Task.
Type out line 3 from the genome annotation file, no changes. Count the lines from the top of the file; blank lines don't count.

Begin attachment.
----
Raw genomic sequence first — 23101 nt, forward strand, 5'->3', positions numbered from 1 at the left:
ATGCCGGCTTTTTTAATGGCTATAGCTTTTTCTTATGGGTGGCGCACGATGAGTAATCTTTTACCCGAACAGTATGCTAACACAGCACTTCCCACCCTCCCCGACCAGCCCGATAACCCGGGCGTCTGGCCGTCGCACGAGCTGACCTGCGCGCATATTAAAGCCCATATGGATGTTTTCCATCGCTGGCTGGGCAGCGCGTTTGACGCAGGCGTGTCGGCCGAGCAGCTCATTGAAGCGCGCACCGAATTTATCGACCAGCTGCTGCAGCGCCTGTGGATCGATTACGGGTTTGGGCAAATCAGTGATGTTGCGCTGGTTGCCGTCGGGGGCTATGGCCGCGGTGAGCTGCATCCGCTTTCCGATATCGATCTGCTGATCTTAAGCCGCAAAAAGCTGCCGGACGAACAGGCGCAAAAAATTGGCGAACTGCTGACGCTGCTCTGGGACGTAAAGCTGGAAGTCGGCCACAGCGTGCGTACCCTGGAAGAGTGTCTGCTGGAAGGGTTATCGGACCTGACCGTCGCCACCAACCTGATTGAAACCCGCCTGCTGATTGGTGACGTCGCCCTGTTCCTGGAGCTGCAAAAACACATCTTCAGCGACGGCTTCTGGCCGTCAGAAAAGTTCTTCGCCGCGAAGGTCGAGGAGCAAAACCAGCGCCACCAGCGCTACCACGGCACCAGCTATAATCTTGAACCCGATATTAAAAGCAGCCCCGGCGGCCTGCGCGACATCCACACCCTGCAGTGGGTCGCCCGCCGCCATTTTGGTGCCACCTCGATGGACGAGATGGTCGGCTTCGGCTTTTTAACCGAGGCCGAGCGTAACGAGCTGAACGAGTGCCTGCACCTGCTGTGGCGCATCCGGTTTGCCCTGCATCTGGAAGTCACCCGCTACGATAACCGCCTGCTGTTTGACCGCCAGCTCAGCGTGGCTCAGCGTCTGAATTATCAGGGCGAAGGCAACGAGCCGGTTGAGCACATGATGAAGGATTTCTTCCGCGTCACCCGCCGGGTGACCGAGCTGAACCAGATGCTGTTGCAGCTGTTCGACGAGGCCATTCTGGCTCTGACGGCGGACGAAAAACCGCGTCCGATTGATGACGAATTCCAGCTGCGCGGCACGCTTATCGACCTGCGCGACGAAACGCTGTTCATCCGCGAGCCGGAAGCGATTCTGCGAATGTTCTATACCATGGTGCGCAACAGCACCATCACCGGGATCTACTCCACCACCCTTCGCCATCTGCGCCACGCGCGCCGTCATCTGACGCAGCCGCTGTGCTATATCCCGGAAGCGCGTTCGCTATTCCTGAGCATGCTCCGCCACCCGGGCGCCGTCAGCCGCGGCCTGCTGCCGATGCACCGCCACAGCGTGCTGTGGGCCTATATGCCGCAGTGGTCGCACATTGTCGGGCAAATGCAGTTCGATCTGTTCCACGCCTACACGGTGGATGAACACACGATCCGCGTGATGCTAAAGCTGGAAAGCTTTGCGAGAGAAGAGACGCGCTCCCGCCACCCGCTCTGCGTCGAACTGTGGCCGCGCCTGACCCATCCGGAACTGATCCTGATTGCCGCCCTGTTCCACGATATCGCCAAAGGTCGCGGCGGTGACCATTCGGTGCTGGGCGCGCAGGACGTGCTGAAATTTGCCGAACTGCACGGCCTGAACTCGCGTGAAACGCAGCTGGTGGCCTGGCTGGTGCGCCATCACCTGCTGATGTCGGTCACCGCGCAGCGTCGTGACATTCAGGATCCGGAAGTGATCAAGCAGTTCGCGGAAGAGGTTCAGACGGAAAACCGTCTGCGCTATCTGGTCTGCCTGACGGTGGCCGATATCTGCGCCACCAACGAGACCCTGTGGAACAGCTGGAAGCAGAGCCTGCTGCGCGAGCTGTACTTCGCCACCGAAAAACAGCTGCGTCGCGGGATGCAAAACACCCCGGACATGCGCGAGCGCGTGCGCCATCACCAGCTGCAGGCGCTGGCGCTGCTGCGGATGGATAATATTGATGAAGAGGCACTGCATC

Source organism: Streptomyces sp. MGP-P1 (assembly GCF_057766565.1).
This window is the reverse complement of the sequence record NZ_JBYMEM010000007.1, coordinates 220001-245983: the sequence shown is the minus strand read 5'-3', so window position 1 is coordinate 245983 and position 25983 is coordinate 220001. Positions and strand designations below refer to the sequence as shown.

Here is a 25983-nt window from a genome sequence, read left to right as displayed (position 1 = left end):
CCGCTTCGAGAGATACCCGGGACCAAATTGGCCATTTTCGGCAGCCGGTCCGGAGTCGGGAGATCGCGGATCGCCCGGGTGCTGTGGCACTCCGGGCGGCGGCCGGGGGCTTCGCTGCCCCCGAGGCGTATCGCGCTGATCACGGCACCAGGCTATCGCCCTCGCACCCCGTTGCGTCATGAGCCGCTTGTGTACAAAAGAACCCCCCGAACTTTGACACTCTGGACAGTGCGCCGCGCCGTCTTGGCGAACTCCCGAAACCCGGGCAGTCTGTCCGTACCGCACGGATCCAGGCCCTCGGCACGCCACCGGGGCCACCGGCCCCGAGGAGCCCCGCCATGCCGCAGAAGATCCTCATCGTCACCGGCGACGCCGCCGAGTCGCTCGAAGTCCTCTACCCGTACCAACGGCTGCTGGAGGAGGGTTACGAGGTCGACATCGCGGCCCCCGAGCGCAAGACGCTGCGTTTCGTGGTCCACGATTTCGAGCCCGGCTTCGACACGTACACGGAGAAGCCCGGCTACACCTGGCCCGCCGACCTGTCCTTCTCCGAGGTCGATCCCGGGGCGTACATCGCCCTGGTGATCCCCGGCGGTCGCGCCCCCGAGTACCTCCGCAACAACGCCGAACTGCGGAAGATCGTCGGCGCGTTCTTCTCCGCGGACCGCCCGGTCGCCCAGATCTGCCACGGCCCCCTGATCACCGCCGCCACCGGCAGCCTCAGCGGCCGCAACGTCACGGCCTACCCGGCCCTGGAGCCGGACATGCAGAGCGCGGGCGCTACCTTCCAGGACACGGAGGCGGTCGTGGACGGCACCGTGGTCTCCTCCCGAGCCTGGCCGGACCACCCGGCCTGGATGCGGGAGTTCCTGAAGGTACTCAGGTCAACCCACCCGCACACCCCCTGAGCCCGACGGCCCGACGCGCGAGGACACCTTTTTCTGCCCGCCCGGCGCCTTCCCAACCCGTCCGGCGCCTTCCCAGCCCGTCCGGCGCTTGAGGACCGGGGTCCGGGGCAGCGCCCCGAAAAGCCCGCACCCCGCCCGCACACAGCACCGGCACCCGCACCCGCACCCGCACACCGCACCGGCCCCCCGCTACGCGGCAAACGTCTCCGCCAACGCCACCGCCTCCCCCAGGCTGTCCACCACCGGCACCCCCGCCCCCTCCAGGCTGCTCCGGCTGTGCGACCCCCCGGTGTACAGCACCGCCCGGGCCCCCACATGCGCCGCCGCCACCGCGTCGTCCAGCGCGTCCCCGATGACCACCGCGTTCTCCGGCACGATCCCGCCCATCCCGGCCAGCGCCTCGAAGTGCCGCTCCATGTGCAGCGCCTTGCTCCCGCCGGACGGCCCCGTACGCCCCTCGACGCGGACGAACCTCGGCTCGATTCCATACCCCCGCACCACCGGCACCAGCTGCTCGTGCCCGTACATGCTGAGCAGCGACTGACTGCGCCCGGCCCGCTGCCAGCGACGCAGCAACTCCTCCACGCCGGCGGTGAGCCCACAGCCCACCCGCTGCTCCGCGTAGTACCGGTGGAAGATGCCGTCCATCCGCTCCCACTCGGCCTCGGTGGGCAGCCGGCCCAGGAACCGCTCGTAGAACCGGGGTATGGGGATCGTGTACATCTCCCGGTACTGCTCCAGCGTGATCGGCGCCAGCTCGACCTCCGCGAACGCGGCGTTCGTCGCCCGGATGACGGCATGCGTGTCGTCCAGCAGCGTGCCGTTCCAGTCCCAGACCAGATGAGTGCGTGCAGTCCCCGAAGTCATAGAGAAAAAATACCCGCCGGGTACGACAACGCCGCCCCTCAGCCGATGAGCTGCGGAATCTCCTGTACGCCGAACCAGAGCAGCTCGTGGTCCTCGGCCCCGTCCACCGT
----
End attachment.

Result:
Source organism: Streptomyces sp. MGP-P1 (assembly GCF_057766565.1).